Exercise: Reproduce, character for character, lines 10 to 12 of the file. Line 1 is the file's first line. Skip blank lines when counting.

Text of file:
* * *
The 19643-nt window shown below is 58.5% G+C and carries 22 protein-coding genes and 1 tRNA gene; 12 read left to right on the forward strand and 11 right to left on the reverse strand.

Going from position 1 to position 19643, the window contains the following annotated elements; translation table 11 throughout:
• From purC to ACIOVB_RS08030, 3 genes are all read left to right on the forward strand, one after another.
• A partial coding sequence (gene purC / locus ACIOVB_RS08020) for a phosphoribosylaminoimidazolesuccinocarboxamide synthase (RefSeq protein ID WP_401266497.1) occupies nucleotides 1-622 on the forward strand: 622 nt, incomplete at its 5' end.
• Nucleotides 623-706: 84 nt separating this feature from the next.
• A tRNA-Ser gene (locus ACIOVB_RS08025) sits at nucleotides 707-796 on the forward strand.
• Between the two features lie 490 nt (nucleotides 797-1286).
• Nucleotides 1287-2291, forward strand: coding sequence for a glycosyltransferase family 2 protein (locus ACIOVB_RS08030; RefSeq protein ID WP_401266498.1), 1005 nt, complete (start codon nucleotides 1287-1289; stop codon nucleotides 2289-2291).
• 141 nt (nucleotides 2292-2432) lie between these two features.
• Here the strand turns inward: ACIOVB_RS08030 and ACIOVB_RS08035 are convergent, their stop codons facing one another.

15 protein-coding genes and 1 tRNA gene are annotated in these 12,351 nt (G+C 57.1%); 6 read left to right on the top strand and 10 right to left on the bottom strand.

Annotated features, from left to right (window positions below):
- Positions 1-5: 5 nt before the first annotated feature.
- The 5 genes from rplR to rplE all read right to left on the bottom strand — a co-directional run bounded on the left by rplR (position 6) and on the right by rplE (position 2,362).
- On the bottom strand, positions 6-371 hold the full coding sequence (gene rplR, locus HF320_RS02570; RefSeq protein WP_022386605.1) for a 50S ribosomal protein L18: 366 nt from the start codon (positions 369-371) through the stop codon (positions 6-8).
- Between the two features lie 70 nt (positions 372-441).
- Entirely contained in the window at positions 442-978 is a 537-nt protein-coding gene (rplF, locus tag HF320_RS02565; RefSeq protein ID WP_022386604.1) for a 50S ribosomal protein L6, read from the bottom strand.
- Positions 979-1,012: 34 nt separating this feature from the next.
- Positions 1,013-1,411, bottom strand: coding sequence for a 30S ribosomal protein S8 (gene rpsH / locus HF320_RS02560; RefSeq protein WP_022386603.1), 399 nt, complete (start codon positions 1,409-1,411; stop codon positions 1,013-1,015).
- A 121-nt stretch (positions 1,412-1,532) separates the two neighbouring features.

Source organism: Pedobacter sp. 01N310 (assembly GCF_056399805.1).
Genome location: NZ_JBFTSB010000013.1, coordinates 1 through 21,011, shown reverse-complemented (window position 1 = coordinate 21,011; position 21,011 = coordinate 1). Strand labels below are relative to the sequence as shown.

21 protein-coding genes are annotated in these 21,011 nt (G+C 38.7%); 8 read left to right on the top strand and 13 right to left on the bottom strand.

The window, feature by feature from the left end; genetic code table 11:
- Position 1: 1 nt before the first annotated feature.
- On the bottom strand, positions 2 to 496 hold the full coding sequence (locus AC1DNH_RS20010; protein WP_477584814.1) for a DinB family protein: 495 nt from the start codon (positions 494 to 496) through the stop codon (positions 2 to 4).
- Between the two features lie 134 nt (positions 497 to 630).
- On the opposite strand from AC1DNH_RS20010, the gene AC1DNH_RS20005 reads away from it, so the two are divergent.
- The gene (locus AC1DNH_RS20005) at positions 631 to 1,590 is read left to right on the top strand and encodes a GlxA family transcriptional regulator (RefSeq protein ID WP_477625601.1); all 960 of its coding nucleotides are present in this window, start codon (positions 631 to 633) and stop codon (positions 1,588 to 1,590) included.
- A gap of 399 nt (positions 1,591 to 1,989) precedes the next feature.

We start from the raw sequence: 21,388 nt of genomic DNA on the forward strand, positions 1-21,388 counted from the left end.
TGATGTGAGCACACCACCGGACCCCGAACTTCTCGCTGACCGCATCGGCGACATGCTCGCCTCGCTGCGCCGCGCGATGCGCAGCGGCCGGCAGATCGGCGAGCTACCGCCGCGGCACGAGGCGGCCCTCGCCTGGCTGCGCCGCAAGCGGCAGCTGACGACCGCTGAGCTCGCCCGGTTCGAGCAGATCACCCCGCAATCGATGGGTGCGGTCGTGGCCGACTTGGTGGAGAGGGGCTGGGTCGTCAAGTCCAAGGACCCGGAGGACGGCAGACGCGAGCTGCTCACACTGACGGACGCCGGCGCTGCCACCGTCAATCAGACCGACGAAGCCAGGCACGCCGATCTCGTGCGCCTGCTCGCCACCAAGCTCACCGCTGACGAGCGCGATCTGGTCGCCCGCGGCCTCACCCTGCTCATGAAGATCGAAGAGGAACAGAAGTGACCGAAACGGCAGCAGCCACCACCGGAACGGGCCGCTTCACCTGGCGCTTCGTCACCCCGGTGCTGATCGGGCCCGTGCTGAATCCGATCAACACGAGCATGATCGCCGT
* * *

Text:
• Here the strand turns inward: ACIOVB_RS08030 and ACIOVB_RS08035 are convergent, their stop codons facing one another.

15 protein-coding genes and 1 tRNA gene are annotated in these 12,351 nt (G+C 57.1%); 6 read left to right on the top strand and 10 right to left on the bottom strand.

Annotated features, from left to right (window positions below):